TREES Jacky Dickman

Jacky Dickman
Research Fellow

I am a second-year medical student in the Wisconsin Academy for Rural Medicine (WARM) program. My passion for rural healthcare has been fueled by my experience as a first responder in a rural area and my residence in that same community. I have seen and navigated the disparities that rural residents experience, including the lack of access to funding and more advanced resources. I am interested in improving these disparities through research and through providing quality care to rural communities as a physician.

TREES Noah Trapp

Noah Trapp
Research Fellow

I am a fourth-year medical student and neurology research fellow at the University of Wisconsin School of Medicine and Public Health. As a former public school teacher, my love for child neurology stems from my cherished experiences working with students with special needs. My research focuses on the clinical utility of radiological biomarkers in predicting cognitive outcomes in children born premature. After medical school, I plan to complete a residency program in pediatric neurology. When I’m not in the lab or hospital, I love hiking and mountain biking with my wife and daughter!

TREES Maeve Ryan

Maeve Ryan
Research Assistant

I am a junior studying psychology and neurobiology. I have always had an interest in working with the brain and working with children. I hope to become a clinical psychologist that specifies in adolecent and childhood disorders. The TREES lab is very exciting to me because it involves early developmental stages of childhood.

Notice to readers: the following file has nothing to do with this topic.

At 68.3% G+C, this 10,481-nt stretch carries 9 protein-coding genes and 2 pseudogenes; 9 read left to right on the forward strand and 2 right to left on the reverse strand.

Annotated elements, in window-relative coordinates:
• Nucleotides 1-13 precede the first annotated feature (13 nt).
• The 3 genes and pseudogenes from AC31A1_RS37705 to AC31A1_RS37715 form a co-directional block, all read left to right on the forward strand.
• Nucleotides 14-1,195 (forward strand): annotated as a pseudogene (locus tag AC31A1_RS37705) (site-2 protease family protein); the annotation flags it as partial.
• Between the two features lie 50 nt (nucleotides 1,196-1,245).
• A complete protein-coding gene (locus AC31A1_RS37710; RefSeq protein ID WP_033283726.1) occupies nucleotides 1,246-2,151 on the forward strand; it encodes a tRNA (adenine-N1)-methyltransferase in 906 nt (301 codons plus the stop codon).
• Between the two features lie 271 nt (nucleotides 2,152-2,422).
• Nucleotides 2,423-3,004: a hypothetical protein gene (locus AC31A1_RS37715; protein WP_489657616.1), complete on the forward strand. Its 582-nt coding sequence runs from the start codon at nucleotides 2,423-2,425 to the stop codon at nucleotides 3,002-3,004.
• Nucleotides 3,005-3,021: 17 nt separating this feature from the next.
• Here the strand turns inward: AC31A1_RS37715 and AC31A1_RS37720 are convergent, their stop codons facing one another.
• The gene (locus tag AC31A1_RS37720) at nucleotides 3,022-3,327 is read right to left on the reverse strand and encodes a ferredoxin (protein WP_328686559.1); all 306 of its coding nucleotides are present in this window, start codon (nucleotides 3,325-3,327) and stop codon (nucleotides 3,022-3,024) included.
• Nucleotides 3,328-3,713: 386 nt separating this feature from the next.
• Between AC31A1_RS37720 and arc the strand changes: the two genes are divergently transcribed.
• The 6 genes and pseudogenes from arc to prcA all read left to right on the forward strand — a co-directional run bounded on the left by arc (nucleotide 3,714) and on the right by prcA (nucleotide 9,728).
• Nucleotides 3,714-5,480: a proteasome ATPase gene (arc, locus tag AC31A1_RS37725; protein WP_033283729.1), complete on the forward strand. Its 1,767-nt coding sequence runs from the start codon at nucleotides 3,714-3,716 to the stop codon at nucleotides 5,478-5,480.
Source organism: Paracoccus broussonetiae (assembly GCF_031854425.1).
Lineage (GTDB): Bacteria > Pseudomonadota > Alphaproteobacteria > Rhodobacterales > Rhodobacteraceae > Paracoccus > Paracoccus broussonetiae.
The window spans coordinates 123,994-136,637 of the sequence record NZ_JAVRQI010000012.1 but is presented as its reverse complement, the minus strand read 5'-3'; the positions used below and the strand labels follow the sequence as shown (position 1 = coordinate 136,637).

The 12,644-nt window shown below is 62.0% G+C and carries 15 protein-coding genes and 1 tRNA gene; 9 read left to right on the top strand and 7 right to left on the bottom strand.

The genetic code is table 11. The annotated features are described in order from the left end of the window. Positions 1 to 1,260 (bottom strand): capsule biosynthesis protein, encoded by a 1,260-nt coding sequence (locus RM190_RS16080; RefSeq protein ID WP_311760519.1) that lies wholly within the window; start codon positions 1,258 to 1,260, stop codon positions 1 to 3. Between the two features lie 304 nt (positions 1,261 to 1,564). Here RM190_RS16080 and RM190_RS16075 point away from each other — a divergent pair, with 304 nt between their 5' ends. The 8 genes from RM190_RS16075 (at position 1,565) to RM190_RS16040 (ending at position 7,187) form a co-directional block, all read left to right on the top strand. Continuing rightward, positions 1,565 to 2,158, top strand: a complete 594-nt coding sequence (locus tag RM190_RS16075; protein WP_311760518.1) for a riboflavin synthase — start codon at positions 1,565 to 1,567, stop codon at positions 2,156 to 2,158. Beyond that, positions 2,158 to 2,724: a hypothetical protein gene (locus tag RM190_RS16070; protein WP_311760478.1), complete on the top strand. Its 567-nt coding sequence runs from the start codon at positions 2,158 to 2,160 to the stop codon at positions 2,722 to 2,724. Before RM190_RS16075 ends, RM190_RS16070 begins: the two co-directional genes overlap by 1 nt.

TREES Pengying Sun

Pengying Sun
Research Assistant

I recently graduated from UW-Madison majoring in Neurobiology and Nutritional Sciences with Biocore certificate. I will be working as an EMT while studying for the MCAT until I apply for medical school next year. And of course, I will keep on my study and research at the TREES lab which I absolutely enjoy. Growing up, I have been intrigued by the human brain, so I am looking to get into medical school and become a neurosurgeon one day.

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Naba Rao
Research Assistant

My name is Naba and I am a senior neurobiology major pursuing a certificate in global health. As someone who is passionate about neuroscience in general, working in TREES lab is a very exciting and intellectually stimulating environment. I love working with kids and the overall mission of TREES resonates with me. After graduation I plan on taking a gap year.

Olivia Gibbs

Olivia Gibbs
Research Assistant

I am a Senior studying Neurobiology with a certificate in Entrepreneurship! Throughout the entirety of my academic career, I have been fascinated by the anatomy, physiology, and plasticity of the human brain. This intrigue, along with my passion for entering the healthcare field as a PA, greatly sparked my interest in joining Dr. Carrasco McCaul’s TREES lab to learn more about the cognitive development of children following a neonatal brain injury!


  • Clinical Science Center at the UW University Hospital, 600 Highland Ave, Madison, WI 53705
  • Room K4/358A and B